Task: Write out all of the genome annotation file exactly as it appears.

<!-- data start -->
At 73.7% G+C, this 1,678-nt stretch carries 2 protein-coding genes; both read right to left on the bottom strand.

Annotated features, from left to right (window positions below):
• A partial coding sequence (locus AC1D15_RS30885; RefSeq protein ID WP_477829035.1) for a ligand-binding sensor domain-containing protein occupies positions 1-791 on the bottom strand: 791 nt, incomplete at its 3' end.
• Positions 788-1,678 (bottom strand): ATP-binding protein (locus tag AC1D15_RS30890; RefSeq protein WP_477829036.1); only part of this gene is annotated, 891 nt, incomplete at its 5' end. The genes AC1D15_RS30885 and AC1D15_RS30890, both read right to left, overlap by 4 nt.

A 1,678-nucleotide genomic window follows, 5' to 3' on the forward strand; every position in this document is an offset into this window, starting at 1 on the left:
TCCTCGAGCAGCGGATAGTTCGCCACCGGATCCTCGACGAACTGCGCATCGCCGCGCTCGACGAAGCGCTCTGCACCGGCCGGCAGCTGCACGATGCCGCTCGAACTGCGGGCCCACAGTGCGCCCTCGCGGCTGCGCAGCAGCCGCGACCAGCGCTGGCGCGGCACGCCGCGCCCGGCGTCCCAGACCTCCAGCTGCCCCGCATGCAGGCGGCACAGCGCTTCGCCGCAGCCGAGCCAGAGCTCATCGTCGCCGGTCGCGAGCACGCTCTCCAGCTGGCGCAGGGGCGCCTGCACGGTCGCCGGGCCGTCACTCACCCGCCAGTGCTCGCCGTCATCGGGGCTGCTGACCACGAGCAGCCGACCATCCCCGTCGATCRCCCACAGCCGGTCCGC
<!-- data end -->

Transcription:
At 73.7% G+C, this 1,678-nt stretch carries 2 protein-coding genes; both read right to left on the bottom strand.

Annotated features, from left to right (window positions below):
• A partial coding sequence (locus AC1D15_RS30885; RefSeq protein ID WP_477829035.1) for a ligand-binding sensor domain-containing protein occupies positions 1-791 on the bottom strand: 791 nt, incomplete at its 3' end.
• Positions 788-1,678 (bottom strand): ATP-binding protein (locus tag AC1D15_RS30890; RefSeq protein WP_477829036.1); only part of this gene is annotated, 891 nt, incomplete at its 5' end. The genes AC1D15_RS30885 and AC1D15_RS30890, both read right to left, overlap by 4 nt.

A 1,678-nucleotide genomic window follows, 5' to 3' on the forward strand; every position in this document is an offset into this window, starting at 1 on the left:
TCCTCGAGCAGCGGATAGTTCGCCACCGGATCCTCGACGAACTGCGCATCGCCGCGCTCGACGAAGCGCTCTGCACCGGCCGGCAGCTGCACGATGCCGCTCGAACTGCGGGCCCACAGTGCGCCCTCGCGGCTGCGCAGCAGCCGCGACCAGCGCTGGCGCGGCACGCCGCGCCCGGCGTCCCAGACCTCCAGCTGCCCCGCATGCAGGCGGCACAGCGCTTCGCCGCAGCCGAGCCAGAGCTCATCGTCGCCGGTCGCGAGCACGCTCTCCAGCTGGCGCAGGGGCGCCTGCACGGTCGCCGGGCCGTCACTCACCCGCCAGTGCTCGCCGTCATCGGGGCTGCTGACCACGAGCAGCCGACCATCCCCGTCGATCRCCCACAGCCGGTCCGC